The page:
Right to life is there as per IT act, IPC and other provisions. The question is how to protect that life, what are the provisions for protection, what are provisions if data breach is there, what are provisions for compensation? Some of the basic issues regarding Aadhar is that the government as the custodian of Aadhar data must be responsible and accountable.
What is the area of focus?
The key focus is whether right to privacy is a fundamental right or not. Law being a dynamic field, evolving with time, circumstances change, times change and there is a concern among people at large that is Aadhar a tool for mass surveillance. A key is entered and government has all the data.
Targeted surveillance is good for national security and public order. But having mass surveillance by government in name of security or any other objective is not desirable.
Some questions bothering citizens are why should government know how much money is there in the bank accounts. Also, Passport and PAN card already there for identification purpose, so need for Aadhar as a wholesome identification tool might be difficult to comprehend in some situations.
Importance of privacy
Aadhar is not a totally regressive step. People have directly received benefits in bank accounts and come forward as a tool to deliver services without services of middlemen. Government has been able to save Rs. 48000 crore on that account.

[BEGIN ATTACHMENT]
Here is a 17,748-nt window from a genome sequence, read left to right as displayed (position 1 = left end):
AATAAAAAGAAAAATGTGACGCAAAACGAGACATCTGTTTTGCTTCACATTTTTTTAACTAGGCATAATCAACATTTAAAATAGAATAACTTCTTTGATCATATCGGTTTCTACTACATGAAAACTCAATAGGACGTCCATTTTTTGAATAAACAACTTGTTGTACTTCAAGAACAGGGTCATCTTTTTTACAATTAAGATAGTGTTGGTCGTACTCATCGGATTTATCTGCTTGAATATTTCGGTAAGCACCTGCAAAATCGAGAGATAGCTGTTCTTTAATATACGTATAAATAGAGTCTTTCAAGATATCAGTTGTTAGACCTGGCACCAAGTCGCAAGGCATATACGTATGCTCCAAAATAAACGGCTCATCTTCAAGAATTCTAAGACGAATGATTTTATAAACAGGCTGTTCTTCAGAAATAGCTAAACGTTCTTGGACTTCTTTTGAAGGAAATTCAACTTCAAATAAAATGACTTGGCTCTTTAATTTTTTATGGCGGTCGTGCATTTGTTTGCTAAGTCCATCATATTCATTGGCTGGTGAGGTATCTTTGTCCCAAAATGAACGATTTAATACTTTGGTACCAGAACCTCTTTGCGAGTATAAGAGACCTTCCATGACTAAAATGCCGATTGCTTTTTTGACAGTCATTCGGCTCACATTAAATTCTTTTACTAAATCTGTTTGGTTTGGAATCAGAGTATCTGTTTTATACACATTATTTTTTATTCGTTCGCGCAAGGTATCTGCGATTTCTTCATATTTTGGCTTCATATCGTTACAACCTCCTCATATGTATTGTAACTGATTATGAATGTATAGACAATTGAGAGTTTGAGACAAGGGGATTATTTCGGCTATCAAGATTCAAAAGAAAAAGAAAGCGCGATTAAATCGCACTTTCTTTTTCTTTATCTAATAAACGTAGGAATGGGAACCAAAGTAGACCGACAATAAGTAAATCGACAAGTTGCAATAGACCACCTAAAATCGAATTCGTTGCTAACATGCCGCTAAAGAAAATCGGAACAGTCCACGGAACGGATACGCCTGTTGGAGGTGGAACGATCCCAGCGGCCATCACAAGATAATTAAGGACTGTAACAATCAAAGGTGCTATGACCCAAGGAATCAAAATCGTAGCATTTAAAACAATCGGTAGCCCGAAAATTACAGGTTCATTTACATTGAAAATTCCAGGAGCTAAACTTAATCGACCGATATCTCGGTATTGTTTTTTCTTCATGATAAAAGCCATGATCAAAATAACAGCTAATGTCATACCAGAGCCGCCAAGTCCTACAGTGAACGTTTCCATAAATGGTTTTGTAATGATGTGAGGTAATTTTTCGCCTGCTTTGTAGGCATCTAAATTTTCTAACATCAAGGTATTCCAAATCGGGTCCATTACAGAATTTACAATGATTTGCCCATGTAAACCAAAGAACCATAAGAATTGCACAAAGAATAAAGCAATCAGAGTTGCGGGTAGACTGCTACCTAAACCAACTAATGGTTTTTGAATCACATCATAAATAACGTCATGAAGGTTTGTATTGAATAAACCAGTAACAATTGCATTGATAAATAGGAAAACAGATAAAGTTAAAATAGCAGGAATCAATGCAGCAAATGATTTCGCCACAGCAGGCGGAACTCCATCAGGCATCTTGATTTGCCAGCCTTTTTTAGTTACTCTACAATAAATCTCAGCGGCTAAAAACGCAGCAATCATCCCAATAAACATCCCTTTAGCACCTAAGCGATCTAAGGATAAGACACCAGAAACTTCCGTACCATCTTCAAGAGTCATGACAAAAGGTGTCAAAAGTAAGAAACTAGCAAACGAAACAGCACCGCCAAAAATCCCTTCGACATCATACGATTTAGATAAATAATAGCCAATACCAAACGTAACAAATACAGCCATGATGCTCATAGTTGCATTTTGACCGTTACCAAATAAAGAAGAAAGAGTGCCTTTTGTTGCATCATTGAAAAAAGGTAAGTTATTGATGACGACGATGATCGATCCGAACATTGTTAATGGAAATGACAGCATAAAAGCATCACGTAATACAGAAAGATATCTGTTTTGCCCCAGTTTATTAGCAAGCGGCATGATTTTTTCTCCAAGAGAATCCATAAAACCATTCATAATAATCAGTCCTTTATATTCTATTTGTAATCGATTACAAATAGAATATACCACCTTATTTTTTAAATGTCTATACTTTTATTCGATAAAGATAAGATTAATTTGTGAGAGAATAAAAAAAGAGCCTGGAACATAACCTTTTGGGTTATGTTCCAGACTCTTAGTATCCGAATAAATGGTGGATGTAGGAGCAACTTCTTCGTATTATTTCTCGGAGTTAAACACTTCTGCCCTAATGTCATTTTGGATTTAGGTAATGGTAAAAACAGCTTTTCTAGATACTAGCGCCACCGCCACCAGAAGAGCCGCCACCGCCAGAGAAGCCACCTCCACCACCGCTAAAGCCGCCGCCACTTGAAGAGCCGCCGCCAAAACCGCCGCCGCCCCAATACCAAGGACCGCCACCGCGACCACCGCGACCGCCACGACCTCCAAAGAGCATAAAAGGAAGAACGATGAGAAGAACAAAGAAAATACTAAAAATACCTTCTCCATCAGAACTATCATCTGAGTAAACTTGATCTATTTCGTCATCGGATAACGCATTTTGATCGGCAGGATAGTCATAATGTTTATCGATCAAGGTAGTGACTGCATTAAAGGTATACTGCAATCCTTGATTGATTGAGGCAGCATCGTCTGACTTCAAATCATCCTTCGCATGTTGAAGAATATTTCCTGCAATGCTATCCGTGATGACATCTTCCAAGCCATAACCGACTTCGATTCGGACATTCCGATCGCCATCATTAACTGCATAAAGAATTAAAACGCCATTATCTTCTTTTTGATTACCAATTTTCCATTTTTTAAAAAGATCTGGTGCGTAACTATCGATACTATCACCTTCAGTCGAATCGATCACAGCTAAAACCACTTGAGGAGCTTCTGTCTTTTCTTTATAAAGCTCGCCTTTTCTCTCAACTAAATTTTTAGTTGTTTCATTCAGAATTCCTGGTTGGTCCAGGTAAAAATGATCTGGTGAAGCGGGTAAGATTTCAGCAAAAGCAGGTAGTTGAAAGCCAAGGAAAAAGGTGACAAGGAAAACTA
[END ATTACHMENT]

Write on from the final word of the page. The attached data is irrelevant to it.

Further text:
There are fictitious bank accounts in name of one person, one person is issued several PAN cards, rich people are transferring money through shell companies and doing tax evasions. All this can be arrested only by linking Aadhar to PAN card TIN number. But with this advantage, the identity of other citizens cannot be put at risk through unsecured data.
The data confidentiality and data protection laws have to be very strong. Privacy is not only about individual privacy. Issue of data protection is extremely important not from individual standpoint but also lot of breaches happening in financial sector through foreign elements.
Government has power but there must be protection to the citizen. Government has not been effective in enacting two laws-
Privacy as recommended by law commission under Justice Shah
And SC has also failed to address this issue in past 3 years. So, issue of privacy needs a look after more than 50 years when last visited by.
Aadhar is not one single solution to all problems. It could be one of the tools to address larger issues. Also by having Aadhar card, it doesn’t bestow one with citizenship. So, the use of one institution should be limited to the boundaries where there is possibility of best work possible. Initiatives should have ample safeguards and ample precautions and address the concerns of the citizens.
Art 21 has lent itself to crafting of the times today. Right to reputation has been considered as a basic part of right to life. Then Right to Privacy, which comes to first degree of closeness with oneself, it has to be protected.
Connecting the dots:
What is the connection between Aadhar and right to privacy? Does Aadhar becoming a money bill impacts upon person’s private life? Examine the issue with suitable references.
Should right to privacy become a fundamental right? Critically analyse.
What are the privacy rights of its citizens? Are they protected equally, with the same justice for the rich and the poor alike? Discuss.